A View From Middle England - Conservative with a slight libertarian touch - For Christian charity and traditional belief - Free Enterprise NOT Covert Corporatism

Wednesday, October 06, 2010

All In This Together - Part 2

Following on from my first posting in this theme, I came across this section on the BBC News website called "Money Worries". The top question is very pertinent indeed. Someone called Patrick Howard from Bristol asks this simple question, no doubt asked by many, many others. He asks this, "What I fail to understand is where exactly has all the money gone? Huge amounts of it must still be out there in the banks. It can't have vanished into thin air, can it? Please explain?" He gets this answer -

This is a great question and deserves a very long answer, but there isn't the space. However, in brief, money is not really 'money' at all nowadays; it is a "promise of value". When we use our credit cards at the shops, we don't actually hand over any money, we merely promise a transfer of value from our bank to the shop's bank (quite often the same bank). But what has happened over the most recent years, as banks have overstretched their lending capacity, other banks have decided that the "promise of value" (in the form of a debt i.e. mortgages) is not a good risk to take in the main because the "promise of value" could not be backed up by hard cash. Banks lend much more than the deposits held by depositors; it is a system called the fractional reserve banking system and means banks can gear up many times more than the deposits they hold. This works well when value is added to the system, but has failed miserably as institutions have found the "promise of value" in the debts has turned sour. So, the money has not actually gone anywhere - it was never there in the first place!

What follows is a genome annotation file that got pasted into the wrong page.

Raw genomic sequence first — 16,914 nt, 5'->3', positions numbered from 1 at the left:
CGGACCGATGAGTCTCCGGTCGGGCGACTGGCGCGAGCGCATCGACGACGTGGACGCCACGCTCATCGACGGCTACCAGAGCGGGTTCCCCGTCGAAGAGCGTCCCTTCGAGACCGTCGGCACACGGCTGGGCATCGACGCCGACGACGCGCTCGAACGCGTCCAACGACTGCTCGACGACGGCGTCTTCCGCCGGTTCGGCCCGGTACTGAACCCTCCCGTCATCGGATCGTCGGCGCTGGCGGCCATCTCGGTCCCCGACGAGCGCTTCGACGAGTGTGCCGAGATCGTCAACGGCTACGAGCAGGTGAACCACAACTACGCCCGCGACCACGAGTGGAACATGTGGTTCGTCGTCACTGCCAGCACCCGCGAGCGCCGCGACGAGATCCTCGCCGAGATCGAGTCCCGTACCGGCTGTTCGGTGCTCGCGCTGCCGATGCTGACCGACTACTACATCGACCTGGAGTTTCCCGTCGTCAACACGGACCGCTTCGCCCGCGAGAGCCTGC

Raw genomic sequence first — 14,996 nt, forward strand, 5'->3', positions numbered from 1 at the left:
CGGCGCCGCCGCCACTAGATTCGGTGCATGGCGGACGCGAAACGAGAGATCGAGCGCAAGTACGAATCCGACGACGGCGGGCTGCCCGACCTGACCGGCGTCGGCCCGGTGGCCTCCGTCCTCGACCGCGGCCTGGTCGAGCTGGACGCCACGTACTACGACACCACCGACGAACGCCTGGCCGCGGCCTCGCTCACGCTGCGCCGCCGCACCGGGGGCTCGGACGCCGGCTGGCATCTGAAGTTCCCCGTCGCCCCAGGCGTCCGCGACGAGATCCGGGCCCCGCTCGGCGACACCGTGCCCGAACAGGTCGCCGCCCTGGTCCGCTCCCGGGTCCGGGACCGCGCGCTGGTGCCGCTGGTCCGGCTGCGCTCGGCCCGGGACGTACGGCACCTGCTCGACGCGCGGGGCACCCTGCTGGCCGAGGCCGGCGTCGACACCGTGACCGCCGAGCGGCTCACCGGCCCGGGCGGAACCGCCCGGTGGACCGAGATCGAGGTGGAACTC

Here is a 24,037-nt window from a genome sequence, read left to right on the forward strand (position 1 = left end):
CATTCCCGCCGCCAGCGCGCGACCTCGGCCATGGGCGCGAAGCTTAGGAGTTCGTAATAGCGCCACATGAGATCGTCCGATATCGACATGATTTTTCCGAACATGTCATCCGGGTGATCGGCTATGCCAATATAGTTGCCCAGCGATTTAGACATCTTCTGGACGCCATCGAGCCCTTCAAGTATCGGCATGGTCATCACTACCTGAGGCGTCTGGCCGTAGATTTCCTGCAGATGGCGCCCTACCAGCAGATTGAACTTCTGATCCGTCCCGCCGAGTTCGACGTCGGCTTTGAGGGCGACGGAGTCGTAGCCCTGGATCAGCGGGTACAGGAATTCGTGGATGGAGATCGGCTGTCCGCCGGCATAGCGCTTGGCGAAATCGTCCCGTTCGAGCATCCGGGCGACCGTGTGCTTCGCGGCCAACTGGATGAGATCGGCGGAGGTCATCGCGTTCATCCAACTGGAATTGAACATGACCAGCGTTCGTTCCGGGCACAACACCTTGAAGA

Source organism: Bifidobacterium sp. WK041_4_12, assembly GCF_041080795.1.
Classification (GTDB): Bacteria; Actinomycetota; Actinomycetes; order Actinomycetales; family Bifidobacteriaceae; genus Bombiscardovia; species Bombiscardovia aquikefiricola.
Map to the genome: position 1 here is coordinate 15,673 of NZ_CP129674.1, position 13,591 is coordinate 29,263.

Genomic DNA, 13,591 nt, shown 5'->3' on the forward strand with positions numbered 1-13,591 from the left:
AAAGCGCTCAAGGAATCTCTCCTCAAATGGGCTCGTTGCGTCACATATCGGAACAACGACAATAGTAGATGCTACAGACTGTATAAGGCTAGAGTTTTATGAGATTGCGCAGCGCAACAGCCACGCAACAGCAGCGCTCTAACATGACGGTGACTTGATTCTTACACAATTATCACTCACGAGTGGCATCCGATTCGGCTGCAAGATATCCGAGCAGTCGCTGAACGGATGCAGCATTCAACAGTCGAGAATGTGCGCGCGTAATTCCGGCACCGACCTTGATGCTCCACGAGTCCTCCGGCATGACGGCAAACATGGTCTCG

Never there in the first place. WOW! Perhaps George Osborne, instead of tinkling with the debt crisis, could get real and launch a root and branch clearout of the banking system. Money should be somewhere. Should be accounted for. But it is not. How many more Mr Howards are sitting wondering where the money has gone?

The BBC needs to deliver its public service remit by telling more about Fractional Reserve Banking. Its fractional all right. But there are no reserves to speak of and the word banking hardly counts.


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